The administration’s silence reveals that it acted duplicitously in its campaign to dismantle the General College. The sophisticated strategy it mounted last winter – no doubt having learned from the two previously unsuccessful attempts to get rid of the General College in 1988 and 1996 – entailed two messages.

One was intended for those who want to believe in the good will of the administration. It claimed the purpose of folding the General College into the College of Education as a department was simply to make it more effective. Phasing out the college, as the Poch revelations make clear – and as the Equal Access Coalition and General College Truth Movement have argued all along – is an odd way to improve its work, especially when nothing is being put in place to carry out its historical mission. The administration, in other words, deliberately misrepresented reality.

The other message, intended not just for those who accept the false premise of the incompatibility of access and excellence, gave the impression that the closure of the college was a done deal that could not be successfully resisted. The sweetener in the deal – for those who might have experienced a few pangs of guilt about what was being done – was the promise that the University would become one of the top three research universities in the world.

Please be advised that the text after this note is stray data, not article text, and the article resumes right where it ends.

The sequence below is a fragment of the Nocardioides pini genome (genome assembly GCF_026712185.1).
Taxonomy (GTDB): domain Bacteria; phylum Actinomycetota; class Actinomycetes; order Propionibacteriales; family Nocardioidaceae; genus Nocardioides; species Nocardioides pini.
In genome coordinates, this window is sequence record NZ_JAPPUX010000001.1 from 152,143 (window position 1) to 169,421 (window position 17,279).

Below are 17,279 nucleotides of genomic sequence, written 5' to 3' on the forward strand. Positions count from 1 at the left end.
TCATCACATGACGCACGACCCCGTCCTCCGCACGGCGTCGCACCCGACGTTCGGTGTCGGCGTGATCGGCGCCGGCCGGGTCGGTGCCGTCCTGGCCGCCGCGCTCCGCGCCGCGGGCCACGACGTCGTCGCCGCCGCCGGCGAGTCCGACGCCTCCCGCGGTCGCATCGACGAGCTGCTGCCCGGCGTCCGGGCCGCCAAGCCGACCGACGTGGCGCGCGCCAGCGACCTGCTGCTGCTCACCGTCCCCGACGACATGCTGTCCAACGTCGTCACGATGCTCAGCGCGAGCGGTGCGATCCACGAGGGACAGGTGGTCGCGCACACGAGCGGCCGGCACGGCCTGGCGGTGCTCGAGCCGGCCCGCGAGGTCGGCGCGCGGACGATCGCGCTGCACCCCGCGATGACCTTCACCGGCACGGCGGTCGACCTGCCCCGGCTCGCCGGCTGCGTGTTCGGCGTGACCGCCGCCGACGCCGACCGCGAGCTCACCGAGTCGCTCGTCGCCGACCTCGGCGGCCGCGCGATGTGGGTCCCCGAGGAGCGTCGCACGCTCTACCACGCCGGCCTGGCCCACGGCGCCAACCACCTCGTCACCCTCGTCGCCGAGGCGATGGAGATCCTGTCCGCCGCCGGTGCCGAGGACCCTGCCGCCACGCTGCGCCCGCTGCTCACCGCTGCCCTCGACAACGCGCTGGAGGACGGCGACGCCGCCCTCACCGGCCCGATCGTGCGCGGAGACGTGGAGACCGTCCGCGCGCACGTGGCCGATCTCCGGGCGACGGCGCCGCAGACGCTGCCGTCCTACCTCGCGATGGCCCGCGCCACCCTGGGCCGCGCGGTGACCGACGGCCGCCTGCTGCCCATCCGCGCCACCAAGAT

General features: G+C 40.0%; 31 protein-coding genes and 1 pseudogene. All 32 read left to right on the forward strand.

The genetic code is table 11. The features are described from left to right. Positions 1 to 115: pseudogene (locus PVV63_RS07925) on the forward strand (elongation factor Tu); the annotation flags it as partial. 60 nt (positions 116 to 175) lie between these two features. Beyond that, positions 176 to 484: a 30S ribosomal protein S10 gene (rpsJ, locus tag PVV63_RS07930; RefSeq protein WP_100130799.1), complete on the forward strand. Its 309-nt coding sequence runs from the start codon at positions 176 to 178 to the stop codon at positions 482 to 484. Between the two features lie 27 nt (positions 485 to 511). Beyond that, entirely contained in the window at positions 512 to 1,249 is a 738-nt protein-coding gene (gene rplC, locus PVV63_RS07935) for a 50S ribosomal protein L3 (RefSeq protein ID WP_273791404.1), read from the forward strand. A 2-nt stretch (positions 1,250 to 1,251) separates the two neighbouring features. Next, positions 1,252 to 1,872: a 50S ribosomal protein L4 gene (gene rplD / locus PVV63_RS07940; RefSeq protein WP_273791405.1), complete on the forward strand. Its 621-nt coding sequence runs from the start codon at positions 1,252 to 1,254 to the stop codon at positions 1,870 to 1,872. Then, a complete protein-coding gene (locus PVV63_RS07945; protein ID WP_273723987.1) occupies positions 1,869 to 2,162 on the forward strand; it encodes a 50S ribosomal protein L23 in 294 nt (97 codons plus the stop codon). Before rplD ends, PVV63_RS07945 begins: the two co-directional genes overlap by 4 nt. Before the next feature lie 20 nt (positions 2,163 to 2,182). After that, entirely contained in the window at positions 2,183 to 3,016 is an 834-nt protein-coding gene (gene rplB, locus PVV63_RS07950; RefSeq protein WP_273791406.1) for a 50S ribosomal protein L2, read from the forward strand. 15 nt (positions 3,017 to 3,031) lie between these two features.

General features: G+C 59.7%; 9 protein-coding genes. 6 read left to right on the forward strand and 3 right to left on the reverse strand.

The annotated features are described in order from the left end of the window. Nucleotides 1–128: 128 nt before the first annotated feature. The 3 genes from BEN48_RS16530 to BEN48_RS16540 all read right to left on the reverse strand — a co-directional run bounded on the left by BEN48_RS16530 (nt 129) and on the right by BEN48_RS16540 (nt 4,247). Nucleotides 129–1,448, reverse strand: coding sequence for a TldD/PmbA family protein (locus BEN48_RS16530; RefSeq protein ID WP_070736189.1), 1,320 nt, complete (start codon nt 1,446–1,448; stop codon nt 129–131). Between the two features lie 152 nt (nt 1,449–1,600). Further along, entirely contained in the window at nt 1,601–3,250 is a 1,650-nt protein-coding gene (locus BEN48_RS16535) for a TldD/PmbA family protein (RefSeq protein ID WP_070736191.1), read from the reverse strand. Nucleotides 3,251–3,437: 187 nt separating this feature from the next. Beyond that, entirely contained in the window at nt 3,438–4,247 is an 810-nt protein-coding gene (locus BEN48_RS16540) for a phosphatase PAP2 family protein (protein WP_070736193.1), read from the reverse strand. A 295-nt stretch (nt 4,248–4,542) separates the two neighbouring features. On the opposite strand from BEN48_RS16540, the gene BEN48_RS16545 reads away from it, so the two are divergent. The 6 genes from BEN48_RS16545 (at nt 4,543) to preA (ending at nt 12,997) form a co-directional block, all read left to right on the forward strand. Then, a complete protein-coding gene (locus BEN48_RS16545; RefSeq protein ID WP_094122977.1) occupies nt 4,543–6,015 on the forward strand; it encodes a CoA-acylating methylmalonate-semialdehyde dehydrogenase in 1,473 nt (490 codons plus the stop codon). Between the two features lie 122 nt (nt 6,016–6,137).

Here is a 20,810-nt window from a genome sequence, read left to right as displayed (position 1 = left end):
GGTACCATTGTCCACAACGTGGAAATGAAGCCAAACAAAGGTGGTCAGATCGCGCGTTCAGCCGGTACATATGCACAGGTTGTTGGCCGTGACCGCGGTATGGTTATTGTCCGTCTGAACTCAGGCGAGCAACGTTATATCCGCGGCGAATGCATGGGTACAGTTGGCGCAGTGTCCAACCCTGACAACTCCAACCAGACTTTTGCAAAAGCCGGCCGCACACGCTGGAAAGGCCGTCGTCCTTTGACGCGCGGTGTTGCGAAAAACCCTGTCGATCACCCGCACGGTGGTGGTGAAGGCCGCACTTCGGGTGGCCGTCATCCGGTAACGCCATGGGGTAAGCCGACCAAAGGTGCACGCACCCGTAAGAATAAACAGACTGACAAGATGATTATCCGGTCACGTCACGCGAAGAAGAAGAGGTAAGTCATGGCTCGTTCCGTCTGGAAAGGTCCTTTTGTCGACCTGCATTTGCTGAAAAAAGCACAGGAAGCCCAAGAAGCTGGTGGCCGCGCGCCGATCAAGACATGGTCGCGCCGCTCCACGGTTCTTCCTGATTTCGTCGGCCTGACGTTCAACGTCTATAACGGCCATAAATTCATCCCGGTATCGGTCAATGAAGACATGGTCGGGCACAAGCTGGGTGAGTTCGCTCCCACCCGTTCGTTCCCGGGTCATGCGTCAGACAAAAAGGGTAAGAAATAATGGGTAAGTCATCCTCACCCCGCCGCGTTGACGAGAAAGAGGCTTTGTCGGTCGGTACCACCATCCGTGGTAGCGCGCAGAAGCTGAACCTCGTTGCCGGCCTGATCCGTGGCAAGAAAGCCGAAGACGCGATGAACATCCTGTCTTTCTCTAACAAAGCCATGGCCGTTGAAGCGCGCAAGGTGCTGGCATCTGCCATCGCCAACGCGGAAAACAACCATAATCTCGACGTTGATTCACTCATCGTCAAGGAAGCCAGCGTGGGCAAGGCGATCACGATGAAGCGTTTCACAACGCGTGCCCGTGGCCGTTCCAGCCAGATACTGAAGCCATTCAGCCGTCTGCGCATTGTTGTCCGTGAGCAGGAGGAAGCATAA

It is no accident that the Star Tribune became one of the most ardent cheerleaders for this campaign. The “don’t-flinch-this-time” instructions its editors gave to the Board of Regents on how to vote on the eve of the June 10 meeting revealed what was at stake. As the major print voice of corporate Minnesota, the paper views the making of a more exclusive and inaccessible University – the only research university in the state – a necessary step in the long-term enhancement of the profitability of its big business constituents.

I argue that we should be outraged, but not surprised, by the administration’s actions. If we truly understand the logic of the capitalist system, including this particular stage in its history – one of deep crisis at the heart of which is declining profits – what the administration is doing makes sense, from their perspective.

Government and public institutions like the University, which rhetorically serve all “the people,” are, in fact, captive to the interests of capital. The individuals who manage these bodies ensure, consciously or not, that those interests are prioritized. This is not hindsight. In the aftermath of the Board of Regents’ vote in 1996 that rejected the then-administration’s efforts to close the General College, I noted in the Daily (April 26, 1996) that they likely would, for the same reasons, try again.